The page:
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Options Other Than Filing for Bankruptcy

If you are having trouble meeting your financial obligations, you might be considering bankruptcy. This is an option that is available to most people who cannot pay their debts as they become due. However, it is typically not the only available option. While bankruptcy is likely the most well-known solution for those who cannot pay their debts, it is typically the last option that is considered and usually only done if all other options have been tried or if there are no other options available. The good news is that, for most people, there are other options. These options include:

  • Negotiation

    • You may be able to speak with your creditors individually, explain your situation to them and negotiate with them. In some cases, individual creditors will agree to reduce the amount of interest that you are expected to pay or give you more time to repay your debts.
    • It’s important to note that creditors are under no legal obligation to negotiate with you and those who do not choose to are still able to take action against you to collect the debt that is owed to them. This can include taking legal action against you.
  • Debt Consolidation

    • Debt consolidation can reduce the amount that you pay in interest, which can save you a significant amount of money and make it possible for you to afford your debt repayment costs.
    • One way is to take out a new loan with a lower interest rate than the current overall interest rate on your outstanding debt. If you can manage to get a loan with a lower rate, you can save yourself some money in the form of interest costs. However, the overall amount that you owe will not change. Getting a lower interest loan with a new lender may be difficult if you have bruised credit
  • Consumer Proposal

    • A consumer proposal is also a legal procedure that can help you alleviate your debt issues. A consumer proposal, like a bankruptcy, is administered by a licensed insolvency trustee. However, there are many differences between the two processes.
    • Through a consumer proposal, you make an offer to your creditors to repay them on terms that you can afford. In most cases, a person submitting a consumer proposal will offer to repay a portion of what they owe, sometimes around 30% of the original debt, in monthly payments over a specific period of time. Consumer proposals can be completed in between one and five years.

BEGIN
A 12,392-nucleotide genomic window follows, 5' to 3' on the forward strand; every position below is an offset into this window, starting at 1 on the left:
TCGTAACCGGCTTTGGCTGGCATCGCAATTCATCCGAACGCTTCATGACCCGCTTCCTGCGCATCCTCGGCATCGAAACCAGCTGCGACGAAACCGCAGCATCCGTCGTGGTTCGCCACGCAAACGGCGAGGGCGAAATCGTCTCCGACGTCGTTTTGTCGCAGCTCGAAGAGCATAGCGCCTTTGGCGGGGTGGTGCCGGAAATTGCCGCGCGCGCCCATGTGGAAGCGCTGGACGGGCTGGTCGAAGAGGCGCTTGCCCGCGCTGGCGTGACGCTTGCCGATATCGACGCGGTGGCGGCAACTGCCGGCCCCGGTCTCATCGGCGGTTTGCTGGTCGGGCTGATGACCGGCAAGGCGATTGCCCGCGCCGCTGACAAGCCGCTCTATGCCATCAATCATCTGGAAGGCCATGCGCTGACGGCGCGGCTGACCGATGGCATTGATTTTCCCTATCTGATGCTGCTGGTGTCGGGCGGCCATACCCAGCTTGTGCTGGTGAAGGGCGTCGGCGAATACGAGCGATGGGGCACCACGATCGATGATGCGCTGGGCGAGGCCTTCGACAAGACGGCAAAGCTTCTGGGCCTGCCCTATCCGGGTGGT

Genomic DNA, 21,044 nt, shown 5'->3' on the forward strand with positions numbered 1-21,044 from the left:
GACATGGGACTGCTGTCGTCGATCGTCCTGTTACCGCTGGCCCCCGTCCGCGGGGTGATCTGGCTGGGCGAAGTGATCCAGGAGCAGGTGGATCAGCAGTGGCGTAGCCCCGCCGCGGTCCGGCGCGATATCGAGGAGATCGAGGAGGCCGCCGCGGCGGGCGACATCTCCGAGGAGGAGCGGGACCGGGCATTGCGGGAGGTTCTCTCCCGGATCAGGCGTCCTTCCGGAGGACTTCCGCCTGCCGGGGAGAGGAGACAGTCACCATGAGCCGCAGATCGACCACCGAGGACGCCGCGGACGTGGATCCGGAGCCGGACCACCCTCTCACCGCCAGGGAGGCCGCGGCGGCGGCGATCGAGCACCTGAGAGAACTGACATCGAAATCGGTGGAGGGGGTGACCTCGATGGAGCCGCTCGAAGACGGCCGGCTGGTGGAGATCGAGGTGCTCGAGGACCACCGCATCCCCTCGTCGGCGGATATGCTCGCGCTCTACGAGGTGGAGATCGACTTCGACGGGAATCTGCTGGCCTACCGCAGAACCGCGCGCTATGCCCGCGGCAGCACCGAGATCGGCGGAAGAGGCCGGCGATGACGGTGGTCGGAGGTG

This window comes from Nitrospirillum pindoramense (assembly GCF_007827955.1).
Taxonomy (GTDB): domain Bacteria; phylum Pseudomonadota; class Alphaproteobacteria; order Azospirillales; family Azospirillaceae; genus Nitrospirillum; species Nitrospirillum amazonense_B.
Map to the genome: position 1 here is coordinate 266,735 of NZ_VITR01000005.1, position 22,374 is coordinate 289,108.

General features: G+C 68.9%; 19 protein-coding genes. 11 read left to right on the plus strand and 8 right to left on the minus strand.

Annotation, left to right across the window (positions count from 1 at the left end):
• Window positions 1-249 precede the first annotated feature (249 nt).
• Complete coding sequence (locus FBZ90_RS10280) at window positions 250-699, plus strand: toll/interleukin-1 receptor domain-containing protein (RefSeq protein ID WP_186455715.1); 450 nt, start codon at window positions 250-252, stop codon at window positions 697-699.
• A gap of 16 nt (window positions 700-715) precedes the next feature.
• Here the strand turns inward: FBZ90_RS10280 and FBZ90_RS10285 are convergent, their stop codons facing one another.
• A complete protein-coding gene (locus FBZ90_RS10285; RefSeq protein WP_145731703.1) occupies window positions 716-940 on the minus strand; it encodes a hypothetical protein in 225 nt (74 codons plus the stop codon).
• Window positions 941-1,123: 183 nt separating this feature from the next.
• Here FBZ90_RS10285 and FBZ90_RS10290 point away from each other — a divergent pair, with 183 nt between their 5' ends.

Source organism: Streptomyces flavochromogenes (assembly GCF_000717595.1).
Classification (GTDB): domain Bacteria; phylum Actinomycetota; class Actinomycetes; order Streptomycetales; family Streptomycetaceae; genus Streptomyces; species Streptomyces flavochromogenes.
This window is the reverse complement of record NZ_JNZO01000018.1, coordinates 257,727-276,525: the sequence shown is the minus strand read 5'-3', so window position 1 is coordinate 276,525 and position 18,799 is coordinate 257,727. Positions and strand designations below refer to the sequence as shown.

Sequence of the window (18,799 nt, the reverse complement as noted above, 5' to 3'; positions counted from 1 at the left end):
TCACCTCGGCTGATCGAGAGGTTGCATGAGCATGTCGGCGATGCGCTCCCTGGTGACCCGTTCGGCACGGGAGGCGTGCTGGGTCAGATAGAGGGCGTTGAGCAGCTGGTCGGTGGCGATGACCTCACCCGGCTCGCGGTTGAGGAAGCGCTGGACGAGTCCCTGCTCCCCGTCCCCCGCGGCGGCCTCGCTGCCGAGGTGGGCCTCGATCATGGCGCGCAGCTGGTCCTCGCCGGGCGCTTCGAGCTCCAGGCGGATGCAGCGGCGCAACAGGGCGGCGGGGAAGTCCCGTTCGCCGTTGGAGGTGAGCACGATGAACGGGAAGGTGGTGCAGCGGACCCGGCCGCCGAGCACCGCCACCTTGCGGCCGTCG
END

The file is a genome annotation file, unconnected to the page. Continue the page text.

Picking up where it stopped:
• Once you submit a consumer proposal to your creditors, they are able to vote on whether or not they will accept the proposal. If the majority accept, then the proposal is legally binding for all of your unsecured creditors. A majority is determined by dollar value. Therefore, if you have $10,000 in outstanding debt, the creditor or any collection of creditors who are owed at least $5,001 is considered the majority.
    • When you file a consumer proposal, you receive legal protection from your creditors. They cannot contact you directly and are unable to take civil legal action against you to collect debt.
    • In effect, a consumer proposal lets you reduce the overall amount that you owe to your creditors to the amount of the proposal. This makes it a good option for those who are able to repay a portion of what they owe but not the full amount. The interest stops accruing and you have a long time frame within which to make the payments

As you can see, filing for bankruptcy isn’t the only route to take if you are having trouble repaying your debts. The processes listed above are just some of the options that may be available to you. Each financial situation is different and, therefore, different options apply to different people. In order to find out more about the options that are available to you, it’s a good idea to meet with a licensed insolvency trustee . A trustee is a person who is trained, registered and licensed and is able to review your financial situation and give you details on the available options. A trustee will never push you to choose one option over another and will always give you information on all options, not just the ones that they can administer. After speaking with a licensed insolvency trustee, the decision for how you wish to proceed is always entirely up to you.